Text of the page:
Although he sold his work directly from his studio, he also sold his prints at J.S.W. Harmanson’s bookstore at 333 Royal Street in the Quarter. Harmanson’s spotted dog, Dockey Boy, appears in several of Hobbs’s etchings and in a canine portrait. 

 

Hobbs was one of 200 artists invited by John Taylor Arms of the Society of American Etchers to submit work for the prestigious 1940 Venice Biennale. But when Italy declared war on England and France, Arms withdrew the group's work from the show. 

 

With Chicago friends, Hobbs spent several weeks that summer aboard a yacht called Adventure, exploring the far reaches of Lake Michigan and finding uninhabited islands in areas once prowled by pirates. For those who remembered the First World War and the long Depression that followed, there had been only two decades of world peace. Carefree days of sailing the Great Lakes must have seemed precious indeed.

 

 

The War Years at Home

 

Hobbs registered with the U.S. Army Air Corps wartime ground service in 1942, but he was never called to active duty. During the War his art occasionally reflected the darkness of the times, with contemplative nudes or a haunting nighttime image of the garden behind St. Louis Cathedral.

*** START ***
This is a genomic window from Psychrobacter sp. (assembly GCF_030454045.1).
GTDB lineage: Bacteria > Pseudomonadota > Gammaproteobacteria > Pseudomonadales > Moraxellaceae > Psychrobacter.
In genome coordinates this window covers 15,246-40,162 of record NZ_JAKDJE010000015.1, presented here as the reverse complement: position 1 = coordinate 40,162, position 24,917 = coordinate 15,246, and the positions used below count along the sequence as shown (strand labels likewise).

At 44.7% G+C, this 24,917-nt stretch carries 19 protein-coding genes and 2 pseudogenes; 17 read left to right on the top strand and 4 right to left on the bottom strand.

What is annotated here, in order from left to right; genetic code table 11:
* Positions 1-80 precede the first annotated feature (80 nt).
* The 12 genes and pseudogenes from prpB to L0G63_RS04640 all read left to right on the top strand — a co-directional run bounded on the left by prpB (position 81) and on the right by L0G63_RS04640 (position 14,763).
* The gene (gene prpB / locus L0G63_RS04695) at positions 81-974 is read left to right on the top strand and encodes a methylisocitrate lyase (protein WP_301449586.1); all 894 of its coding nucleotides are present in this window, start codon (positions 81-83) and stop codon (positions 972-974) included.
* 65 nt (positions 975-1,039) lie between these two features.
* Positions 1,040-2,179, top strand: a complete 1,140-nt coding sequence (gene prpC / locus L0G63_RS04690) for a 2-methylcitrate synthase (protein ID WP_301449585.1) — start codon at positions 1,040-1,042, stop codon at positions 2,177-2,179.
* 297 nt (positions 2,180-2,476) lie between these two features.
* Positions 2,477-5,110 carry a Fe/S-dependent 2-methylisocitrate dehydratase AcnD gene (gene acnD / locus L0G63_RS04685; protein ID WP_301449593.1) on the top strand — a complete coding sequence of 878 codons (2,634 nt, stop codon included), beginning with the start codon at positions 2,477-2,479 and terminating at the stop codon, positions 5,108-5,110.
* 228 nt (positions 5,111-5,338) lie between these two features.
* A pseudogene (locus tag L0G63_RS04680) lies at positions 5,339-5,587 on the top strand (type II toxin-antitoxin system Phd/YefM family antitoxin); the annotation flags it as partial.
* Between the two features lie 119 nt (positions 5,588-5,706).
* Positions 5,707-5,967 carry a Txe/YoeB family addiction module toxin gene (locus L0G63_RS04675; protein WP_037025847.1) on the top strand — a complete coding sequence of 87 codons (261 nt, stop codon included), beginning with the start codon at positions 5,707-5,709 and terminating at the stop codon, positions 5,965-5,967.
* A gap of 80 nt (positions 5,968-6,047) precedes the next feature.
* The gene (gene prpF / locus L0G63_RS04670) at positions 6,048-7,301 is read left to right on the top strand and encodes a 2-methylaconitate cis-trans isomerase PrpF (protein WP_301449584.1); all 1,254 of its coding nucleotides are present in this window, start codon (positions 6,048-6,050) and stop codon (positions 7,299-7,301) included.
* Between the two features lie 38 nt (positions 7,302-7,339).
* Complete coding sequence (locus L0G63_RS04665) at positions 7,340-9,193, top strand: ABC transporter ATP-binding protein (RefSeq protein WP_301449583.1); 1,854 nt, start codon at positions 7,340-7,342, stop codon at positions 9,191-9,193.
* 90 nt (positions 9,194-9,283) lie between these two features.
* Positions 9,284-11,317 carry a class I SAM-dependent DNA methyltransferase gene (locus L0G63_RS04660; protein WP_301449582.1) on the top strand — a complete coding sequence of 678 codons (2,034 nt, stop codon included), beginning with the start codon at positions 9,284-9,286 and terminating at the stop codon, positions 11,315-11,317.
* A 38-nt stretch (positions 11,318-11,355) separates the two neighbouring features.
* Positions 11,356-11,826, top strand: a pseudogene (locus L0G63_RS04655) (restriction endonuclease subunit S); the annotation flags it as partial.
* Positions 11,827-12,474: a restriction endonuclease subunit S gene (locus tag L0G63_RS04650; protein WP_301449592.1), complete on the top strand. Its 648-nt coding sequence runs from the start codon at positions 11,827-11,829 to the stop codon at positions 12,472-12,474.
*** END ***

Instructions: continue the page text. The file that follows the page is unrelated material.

With fuel rationing everywhere, trains offered a practical way to travel long distances. Hobbs’s etching Village Depot, Palatine, Illinois evokes the atmosphere of a typical railway station on a snowy winter day in the 1940s. He had made the preliminary pencil sketch on an envelope he found in his pocket as he waited for a train. The etching appeared in American Prize Prints of the 20th Century (Albert Reese, pub., American Artists Group, NY) in 1949 and was acquired by several museums. 

Taxco, Mexico, had long been a magnet for New Orleans writers and artists. Hobbs traveled there in 1942 with Judy Parker, his former Chicago-based assistant, who had spent years keeping his papers in order and negotiating with dealers on his behalf. Here Hobbs painted several watercolors, and he later made five etchings of the town.